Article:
The mission was to move to Hill 783 and make assessments of B-52 strikes there.  Tracer-5 remained about three hundred meters in front of the company throughout the movement.  At approximately 1100 hours, the team arrived at the first bomb crater along the planned route of travel.   The team proceeded in a zigzag fashion, after being informed that they were entering an area containing an enemy bunker complex which was spotted from the air.  As the team proceeded up the side of a small ridge, a team member spotted approximately twelve enemy about one hundred meters to the team’s right flank.  Specialist Franklin and the team opened fire, as the enemy began an all-out assault on the team’s position.  Although completely exposed to the enemy’s savage fire, Sp4 Franklin and his team were able to kill seven of the enemy and send the remainder of the hostile force into disorganized retreat.  After only moments of quiet, the team noticed sniper positions in the trees and in spider holes along a ridge about one hundred and fifty meters from the team’s position.  The enemy was firing on the company to the team’s rear.  Sp4 Franklin helped in the direction of helicopter gunship runs across the enemy positions, despite the knowledge that his position would be compromised.  Company A was forced to drop back about three hundred meters, leaving a distance of approximately six hundred meters between the company and the team.  Tracer-5 held its defensive position for about three hours, then decided to return to the company’s position. 

The team began its movement.  Approximately two hundred meters had been covered, when a member of the team detected some enemy bunkers.  Sp4 Franklin checkout out the area, discovering that the team was upon a well camouflaged bunker complex which had been partially exposed by the heavy gunship fire.  (Apparently, the enemy allowed the team to pass through the complex earlier in hopes of engaging the larger force to their rear.)  After checking about six bunkers, Sp4 Franklin detected an NVA soldier in one of the bunkers and eliminated him.  A large tunnel opening was found and a grenade dropped inside.  An NVA started out of another bunker, and another team member eliminated him.  Immediately, the team began receiving heavy sniper fire.  The team moved quickly for about fifty meters and then resumed their normal pace.  As the team neared the first bomb crater site, it came under intense machinegun and small arms fire.  Sp4 Franklin doubled up and rolled into the foxhole, but was only faking.  When another member of the team followed him into the hole, Sp4 Franklin was told that the other team members were no longer with them, being split up because of the intense fire.  They were in an enemy crossfire, receiving two explosive rounds, B-40 rockets, which hit approximately fifteen meters from their position, in addition to machinegun and small arms fire.  The team leader called the company and gave them their status.  The company replied that they were sending a platoon to assist.  Still under fire, Sp4 Franklin and his comrade hurled grenades at the machinegun position, silencing it and the small arms fire.  Two enemy soldiers were spotted and the team leader eliminated them.  Then minutes later, Sp4 Franklin and the team leader crawled to the machinegun position, finding three enemy dead.  From that position, Sp4 Franklin and his comrade detected, engaged and killed three more enemy.  The company raised them on the radio, telling them that it was imperative for them to reach the company’s location before dusk.  As Sp4 Franklin and his comrade moved toward the company’s location, they again came under intense fire from an enemy position about twenty five meters to their right.  The man threw grenades, silencing the machinegun, but they continued to receive small arms fire from enemy in two spider holes.  The team leader was able to kill one of the enemy, but the other had Sp4 Franklin pinned down.  He was wounded severely in the kneecap.  Despite his wound, Sp4 Franklin helped his comrade adjust helicopter gunship fire and eliminate the enemy.  Ten minutes later, the platoon from A company radioed the men, informing them that the platoon was taking heavy casualties and was turning back.  The two men crawled to the bomb crater and waited there until dusk.  Sp4 Franklin had lost a great amount of blood and was unable to travel quickly, so the two men moved slowly through the enemy infested terrain.  After only a very short distance, the team leader picked up Sp4 Franklin, carrying him, both rifles and the radio.  After about fifty to seventy five meters, they were both physically unable to go further.  They rested there for approximately fifteen minutes.  Sp4 Franklin volunteered to crawl behind the team leader, and they covered another hundred meters in this manner.  Suddenly, the two men came upon an enemy bunker.  The team leader engaged the enemy he had detected and killed him with a burst of rifle dire, but an undetected enemy in a bunker heaved grenades at the men, endangering both their lives.  Sp4 Franklin was becoming extremely weak from loss of blood, his eyesight was failing.  He knew that he couldn’t make it, and he was sure that if he couldn’t, his team leader would.  With every bit of strength that he could muster, he crawled to the bunker and killed the enemy with his only weapon, a grenade.  The explosion amputated his right arm, and he was bleeding to death.  The team leader stayed by his side, but Sp4 Franklin insisted that his comrade move to the company location.  Finally, the team leader left and the next morning was able to return, but Sp4 Franklin was then beyond help.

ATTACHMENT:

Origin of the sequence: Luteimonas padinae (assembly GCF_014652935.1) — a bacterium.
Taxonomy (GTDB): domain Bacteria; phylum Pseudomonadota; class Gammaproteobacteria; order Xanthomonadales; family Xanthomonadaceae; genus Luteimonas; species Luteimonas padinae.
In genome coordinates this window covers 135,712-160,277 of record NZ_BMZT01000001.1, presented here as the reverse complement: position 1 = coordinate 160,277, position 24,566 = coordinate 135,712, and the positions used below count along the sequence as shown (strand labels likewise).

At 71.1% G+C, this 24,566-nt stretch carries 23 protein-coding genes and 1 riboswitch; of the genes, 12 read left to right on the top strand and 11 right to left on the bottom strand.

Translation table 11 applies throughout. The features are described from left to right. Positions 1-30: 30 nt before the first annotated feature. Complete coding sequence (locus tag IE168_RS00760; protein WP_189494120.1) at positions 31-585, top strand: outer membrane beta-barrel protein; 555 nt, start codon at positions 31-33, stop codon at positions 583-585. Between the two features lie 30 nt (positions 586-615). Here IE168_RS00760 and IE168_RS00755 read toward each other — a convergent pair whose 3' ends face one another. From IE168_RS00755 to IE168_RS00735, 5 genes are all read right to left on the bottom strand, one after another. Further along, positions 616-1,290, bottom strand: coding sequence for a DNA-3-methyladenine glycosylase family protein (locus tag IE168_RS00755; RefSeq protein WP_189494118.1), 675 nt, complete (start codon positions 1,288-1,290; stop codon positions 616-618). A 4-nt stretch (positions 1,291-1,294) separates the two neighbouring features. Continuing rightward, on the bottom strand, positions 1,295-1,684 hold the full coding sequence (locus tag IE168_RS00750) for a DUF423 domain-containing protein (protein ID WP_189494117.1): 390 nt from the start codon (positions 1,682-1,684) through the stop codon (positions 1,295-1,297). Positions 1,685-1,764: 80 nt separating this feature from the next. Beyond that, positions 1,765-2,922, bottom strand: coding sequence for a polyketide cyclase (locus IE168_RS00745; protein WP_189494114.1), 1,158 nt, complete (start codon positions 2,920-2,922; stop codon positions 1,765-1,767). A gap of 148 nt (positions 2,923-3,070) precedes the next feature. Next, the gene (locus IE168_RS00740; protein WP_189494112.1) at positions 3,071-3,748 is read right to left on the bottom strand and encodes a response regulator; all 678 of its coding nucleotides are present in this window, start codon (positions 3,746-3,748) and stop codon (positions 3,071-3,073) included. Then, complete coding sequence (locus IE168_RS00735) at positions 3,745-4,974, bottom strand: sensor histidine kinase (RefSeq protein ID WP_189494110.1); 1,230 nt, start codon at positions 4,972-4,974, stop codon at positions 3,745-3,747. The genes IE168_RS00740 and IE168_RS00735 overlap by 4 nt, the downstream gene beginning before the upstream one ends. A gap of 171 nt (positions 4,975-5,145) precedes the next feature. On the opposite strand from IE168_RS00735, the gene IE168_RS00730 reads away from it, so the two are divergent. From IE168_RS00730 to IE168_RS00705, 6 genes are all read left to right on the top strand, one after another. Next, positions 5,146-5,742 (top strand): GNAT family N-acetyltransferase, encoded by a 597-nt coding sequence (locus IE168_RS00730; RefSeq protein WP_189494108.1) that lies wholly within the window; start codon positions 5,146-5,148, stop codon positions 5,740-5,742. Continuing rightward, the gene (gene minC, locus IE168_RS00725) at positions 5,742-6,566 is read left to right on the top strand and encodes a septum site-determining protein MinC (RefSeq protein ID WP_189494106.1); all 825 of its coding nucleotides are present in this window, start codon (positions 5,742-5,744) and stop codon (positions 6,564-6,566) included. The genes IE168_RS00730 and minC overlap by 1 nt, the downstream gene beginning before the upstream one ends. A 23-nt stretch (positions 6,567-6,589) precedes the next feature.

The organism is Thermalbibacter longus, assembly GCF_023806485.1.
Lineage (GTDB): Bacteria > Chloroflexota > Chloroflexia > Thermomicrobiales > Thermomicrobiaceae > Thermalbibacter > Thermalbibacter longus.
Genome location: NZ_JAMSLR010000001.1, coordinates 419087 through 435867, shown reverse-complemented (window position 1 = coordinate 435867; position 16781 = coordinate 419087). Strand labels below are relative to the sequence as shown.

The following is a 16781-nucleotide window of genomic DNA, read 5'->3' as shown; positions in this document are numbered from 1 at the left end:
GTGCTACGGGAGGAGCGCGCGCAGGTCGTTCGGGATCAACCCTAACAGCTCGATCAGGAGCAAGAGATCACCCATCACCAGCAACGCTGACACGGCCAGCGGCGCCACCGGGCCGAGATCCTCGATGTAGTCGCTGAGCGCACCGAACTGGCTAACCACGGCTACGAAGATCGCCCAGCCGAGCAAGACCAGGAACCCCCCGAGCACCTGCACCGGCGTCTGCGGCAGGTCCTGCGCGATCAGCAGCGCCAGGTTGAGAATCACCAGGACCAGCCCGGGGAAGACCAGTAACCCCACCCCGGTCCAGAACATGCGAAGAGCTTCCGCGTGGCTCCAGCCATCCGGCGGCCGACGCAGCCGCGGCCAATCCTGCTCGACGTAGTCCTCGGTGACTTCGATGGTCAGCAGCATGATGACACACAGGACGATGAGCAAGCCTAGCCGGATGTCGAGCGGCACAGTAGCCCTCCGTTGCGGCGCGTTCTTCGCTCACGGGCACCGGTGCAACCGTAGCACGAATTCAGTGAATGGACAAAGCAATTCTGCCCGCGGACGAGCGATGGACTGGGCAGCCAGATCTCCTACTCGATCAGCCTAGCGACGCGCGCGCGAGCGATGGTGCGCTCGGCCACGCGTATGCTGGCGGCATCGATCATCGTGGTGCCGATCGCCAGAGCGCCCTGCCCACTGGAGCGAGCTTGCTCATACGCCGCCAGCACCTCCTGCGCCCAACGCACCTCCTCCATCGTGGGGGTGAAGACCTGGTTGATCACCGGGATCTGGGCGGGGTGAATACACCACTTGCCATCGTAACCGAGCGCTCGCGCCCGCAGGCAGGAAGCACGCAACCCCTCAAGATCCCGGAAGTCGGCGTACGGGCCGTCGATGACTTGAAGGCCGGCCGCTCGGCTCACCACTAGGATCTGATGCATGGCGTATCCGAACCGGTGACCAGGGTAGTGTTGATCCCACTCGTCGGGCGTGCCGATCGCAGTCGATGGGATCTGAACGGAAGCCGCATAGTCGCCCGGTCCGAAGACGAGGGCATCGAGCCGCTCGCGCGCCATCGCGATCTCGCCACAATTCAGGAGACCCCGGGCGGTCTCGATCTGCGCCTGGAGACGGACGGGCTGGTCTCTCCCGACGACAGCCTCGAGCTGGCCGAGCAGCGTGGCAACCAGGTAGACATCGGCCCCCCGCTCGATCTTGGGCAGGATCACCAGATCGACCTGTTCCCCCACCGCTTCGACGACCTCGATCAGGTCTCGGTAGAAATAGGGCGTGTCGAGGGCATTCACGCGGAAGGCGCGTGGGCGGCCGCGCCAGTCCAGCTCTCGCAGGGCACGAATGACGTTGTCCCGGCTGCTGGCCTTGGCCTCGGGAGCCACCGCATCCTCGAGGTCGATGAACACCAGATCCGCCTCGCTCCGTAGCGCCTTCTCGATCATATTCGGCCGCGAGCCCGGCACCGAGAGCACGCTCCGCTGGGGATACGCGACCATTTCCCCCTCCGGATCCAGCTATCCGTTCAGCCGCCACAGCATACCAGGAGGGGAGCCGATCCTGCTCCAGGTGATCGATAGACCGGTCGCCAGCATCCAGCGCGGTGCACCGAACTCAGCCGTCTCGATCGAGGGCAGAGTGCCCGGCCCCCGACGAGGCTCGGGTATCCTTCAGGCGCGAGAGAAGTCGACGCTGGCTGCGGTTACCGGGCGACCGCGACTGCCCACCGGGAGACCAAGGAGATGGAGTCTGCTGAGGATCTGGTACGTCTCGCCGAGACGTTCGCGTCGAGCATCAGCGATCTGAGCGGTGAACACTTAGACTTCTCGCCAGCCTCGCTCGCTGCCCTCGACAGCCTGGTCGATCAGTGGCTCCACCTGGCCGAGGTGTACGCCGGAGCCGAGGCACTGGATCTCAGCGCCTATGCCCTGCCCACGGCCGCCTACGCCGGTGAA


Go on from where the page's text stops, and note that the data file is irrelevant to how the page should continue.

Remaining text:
Specialist Four James A. Franklin displayed courage and professionalism while trying to return through the enemy infested territory, and made the greatest sacrifice to save his fellow soldier’s life.  His actions are consistent with the highest and most cherished military traditions and reflect great credit on himself, his unit, and the United States Army.




James A. Franklin Awarded the Distinguished Service Cross  

click to see eyewitness reports

eyewitness Chietzburg        eyewitness Pizarski       eyewitness Joslin

Thank you  from the men of the A-1-8

Specialist Four James A. Franklin distinguished himself by extraordinary heroism on 12 March 1969, while serving as assistant team leader for a reconnaissance team, Tracer-5, acting as point for his unit, A Company 1/8th Infantry, near Polei Kleng, in the Central Highlands, Republic of Vietnam. 

James Franklin Vietnam 1969
James Franklin 1969
James Franklin and Runkle Vietnam 1969
James Franklin and Runkle Central Highlands 1969